Was social networking the spark for a revolution? No: Facebook is revolutionary, not a revolutionary

Troy Patton

Revolution and revolt is an integral part of the human condition.

Throughout the centuries the course of human history has sometimes been defined by the act of popular protest.

Events like the civil disobedience led by Mohandas Gandhi or the Bolshevik Revolution have been so influential that they changed the way the world functioned.

Gone were the Romanovs and the British Empire and in its place were something completely new.

The wave of popular uprisings in the Middle East and North Africa is just another example of the will of the people changing the course of human history.

What started out as a protest against rampant corruption and human rights violations in Tunisia, ousting the long-standing President Ben Ali, has quickly spread to over a dozen countries.

The result has been  the removal of President Mubarak in Egypt and what some are calling a full-scale civil war in Libya. Many will point to social network sites such as Facebook and Twitter as the potential catalysts in this spree of civil unrest.

While these sites and others were, no doubt, integral to the rapid spread of the movement, there have been revolutions before. Facebook was just in the right place at the right time.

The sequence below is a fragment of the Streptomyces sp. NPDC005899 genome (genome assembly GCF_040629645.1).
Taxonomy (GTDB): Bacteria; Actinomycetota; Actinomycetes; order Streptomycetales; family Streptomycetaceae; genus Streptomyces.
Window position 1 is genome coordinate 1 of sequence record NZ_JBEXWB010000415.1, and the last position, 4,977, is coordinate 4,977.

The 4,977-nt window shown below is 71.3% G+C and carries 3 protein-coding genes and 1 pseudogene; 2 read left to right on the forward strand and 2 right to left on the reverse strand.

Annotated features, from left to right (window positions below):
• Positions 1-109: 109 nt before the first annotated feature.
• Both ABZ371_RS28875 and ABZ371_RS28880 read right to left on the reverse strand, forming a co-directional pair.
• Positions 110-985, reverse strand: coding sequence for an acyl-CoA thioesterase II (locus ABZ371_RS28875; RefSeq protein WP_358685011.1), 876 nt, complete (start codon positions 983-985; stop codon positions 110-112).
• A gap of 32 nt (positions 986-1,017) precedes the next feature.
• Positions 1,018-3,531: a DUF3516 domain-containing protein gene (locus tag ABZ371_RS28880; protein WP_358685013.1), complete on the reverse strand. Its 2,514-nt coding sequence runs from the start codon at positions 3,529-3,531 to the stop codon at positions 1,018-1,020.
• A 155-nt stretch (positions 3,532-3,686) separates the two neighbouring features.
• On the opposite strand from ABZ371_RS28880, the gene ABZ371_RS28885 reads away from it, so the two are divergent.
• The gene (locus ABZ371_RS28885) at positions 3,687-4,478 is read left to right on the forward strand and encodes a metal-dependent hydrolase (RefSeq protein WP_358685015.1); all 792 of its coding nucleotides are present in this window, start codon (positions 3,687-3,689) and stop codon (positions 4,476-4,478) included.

There have been popular uprisings in the past and in almost all instances, there have been ties back to the spread of ideas through the use of mass communication mediums.

It was the proliferation of print that allowed Thomas Paine to spread his pamphlet “Common Sense” to the people of the American Colonies.

It was political propaganda that drew people to the side of the Bolsheviks during Red October.

It was the spread of newspapers and pirate radio stations in France that helped strengthen the cause of the French Resistance in World War II. These were tools, an accessible means to an end.

The accessibility of Facebook and Twitter has allowed the revolutionary message to spread quickly, but they are only the medium, the proverbial antennae that transmits the news to the rest of the world.

What really starts a revolution is simple disenfranchisement.

When a people feel like they aren’t represented and they care about that representation enough to risk losing everything to change it, that’s when revolutions happen.  It’s not about the tool that’s used, but the people who are using it.